Christopher started off the walk, which included 80 people, by saying, “One time I did this walk, I was naked, yes naked so feel free to do what you wish.” I was like oh my goodness don’t you dare take off your clothes anyone, a-n-y-o-n-e!!! Thankfully, no one did. Could you even imagine? Well never mind.

He talked about honey mushrooms, amanita poisoning, how to smell a mushroom and to not even think about it if it smells like phenol. Christopher also mentioned this cool app called SNAP LEAF and an app for mushrooms where you can snap a picture and upload it to this app and someone gets back to you with the ID. Wowsi! There is another great resource for mushrooms called Mycoweb – keys for diagnosing mushrooms.

I really want one of his books – //ws-na.amazon-adsystem.com/widgets/q?ServiceVersion=20070822&OneJS=1&Operation=GetAdHtml&MarketPlace=US&source=ss&ref=ss_til&ad_type=product_link&tracking_id=belvisfar-20&marketplace=amazon&region=US&placement=1609615700&asins=1609615700&linkId=6UCZ3UIN6U4FI5JW&show_border=true&link_opens_in_new_window=true“>Grow It, Heal It It’s only $15.95 on Amazon now!!!

grow it
Looks amazing

We found the mother load of Reishi mushrooms(Ganoderma luciderm!)


BUT so sad, there was a good chance they sprayed pesticides and herbicides on the area around the mushrooms. It was literally right out the front door of the hotel. I did bring one home just for show and tell.

Christopher told us his best way of preserving the mushrooms. He said you should make a decoction, reduce it and then DEHYDRATE the liquid into a powder. Again – mind blowing! It preserves the most polysaccharides.

We talked about the benefits of reishi, shiitake, turkey tails, kudzu, usnea, sweet gum.

Another fabulous book that he mentioned by Dan Benske is Chinese Herbal Medicinal Materia Medica. That one is a bit expensive.

Last herb I will tell you about today is the Eastern White Cedar – yep you know you probably have this in your yard. 260px-Thuja_occidentalisCEDAR_NORTHERN_WHITE_fruitMed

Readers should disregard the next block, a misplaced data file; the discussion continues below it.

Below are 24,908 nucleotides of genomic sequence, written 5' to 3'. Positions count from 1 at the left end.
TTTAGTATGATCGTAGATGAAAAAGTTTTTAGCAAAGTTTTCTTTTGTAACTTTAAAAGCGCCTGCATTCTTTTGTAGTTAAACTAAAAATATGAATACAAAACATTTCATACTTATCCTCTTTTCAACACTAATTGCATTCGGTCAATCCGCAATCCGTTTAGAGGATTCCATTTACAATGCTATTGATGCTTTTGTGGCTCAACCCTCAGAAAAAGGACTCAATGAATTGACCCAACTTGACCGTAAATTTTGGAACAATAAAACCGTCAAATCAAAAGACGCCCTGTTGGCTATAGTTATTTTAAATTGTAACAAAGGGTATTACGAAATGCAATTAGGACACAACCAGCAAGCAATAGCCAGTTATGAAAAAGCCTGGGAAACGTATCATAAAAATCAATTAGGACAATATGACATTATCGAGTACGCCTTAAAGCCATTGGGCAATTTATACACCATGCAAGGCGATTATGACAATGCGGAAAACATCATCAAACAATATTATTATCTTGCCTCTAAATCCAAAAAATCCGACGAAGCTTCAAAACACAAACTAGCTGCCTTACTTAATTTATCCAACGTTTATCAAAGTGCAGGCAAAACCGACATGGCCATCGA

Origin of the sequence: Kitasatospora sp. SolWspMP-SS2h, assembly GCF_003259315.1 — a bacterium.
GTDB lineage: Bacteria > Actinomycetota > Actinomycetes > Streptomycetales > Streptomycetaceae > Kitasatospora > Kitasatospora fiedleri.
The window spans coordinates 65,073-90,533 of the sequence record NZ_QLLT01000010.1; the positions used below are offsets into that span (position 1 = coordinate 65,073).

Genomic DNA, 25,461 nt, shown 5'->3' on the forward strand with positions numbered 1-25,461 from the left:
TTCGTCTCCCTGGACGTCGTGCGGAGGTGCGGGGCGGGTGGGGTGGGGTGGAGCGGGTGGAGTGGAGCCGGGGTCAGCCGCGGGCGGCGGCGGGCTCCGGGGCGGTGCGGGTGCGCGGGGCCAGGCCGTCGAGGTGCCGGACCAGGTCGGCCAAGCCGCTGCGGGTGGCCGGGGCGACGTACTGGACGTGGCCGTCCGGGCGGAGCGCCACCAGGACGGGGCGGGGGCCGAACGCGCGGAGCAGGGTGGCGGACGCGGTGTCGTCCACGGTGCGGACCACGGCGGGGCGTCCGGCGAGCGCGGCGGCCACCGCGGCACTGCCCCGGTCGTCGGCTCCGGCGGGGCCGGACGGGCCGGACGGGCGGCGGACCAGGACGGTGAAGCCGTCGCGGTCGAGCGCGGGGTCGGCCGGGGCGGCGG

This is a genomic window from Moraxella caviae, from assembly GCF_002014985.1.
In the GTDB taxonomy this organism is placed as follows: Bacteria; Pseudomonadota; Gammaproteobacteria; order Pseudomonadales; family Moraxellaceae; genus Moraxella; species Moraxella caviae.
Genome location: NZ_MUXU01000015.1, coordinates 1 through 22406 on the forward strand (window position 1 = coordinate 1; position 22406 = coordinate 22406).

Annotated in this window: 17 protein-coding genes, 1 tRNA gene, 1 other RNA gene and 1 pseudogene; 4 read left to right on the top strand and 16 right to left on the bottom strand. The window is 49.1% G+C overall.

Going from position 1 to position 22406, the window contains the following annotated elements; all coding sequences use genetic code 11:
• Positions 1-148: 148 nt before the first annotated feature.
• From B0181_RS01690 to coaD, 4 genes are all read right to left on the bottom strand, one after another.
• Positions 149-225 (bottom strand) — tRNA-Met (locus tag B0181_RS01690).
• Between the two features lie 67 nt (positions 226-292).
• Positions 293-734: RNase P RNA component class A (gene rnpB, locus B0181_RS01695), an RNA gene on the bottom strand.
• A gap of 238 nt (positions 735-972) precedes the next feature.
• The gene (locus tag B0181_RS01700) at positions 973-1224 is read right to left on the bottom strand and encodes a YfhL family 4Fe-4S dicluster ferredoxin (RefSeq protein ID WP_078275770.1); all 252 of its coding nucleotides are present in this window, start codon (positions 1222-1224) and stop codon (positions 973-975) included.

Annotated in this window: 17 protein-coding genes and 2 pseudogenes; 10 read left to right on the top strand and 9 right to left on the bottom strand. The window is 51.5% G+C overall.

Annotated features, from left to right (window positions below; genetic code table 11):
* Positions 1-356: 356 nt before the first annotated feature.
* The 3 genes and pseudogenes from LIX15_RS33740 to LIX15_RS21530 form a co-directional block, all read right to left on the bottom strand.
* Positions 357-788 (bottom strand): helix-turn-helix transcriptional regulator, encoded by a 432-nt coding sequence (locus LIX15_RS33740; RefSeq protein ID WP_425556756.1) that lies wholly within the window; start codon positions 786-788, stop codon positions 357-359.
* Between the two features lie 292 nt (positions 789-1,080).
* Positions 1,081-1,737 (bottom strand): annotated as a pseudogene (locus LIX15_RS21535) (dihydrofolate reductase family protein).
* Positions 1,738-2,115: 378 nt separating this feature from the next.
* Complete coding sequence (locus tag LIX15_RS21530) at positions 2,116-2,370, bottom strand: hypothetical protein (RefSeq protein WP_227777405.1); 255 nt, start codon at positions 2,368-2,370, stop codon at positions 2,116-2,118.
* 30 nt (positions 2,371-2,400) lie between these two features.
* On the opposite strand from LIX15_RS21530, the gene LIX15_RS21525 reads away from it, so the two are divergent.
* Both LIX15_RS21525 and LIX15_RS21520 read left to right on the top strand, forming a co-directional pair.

Thuja occidentalis can be used to make a tea, just a tea!!!! Used for an anti viral, anti inflammatory, anti rheumatic, colds & flu, in place of echinacea. This cedar is warming and dispersing, wonderful for sore joints. BUT again only as a tea because as it says in the name THUJA(thujones) will be toxic in large doses. By making an infusion as a tea you are not releasing the thujone properties.

I am taking a break from writing. I may get back to the recap tonight otherwise it will be when I get done with herb class this weekend. Please leave comments, I LOVE comments and don’t forget to visit some of our links!

Have a super night and stay warm,


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What a fabulous symposium! I LOVED reading what you have to say about it in this post. And I think the Chinese are wonderful herbalists. (One thing they did get wrong though – it’s not the year of the snake. *shakes head* I think it’s the year of mushrooms 😉 Actually, they have been everywhere on our property – a lot more than anytime in the 21 years we’ve lived here, just sayin’. Great photo of the Reishi mushrooms. Thanks for sharing, and have a great evening!
I can’t wait to hear more of your takeaway from the classes.


Oh thank you Toni! Were you at the symposium too? And yes the year of the mushrooms is right although last summer we had chanterelles for months and months!!!


Like!! Thank you for publishing this awesome article.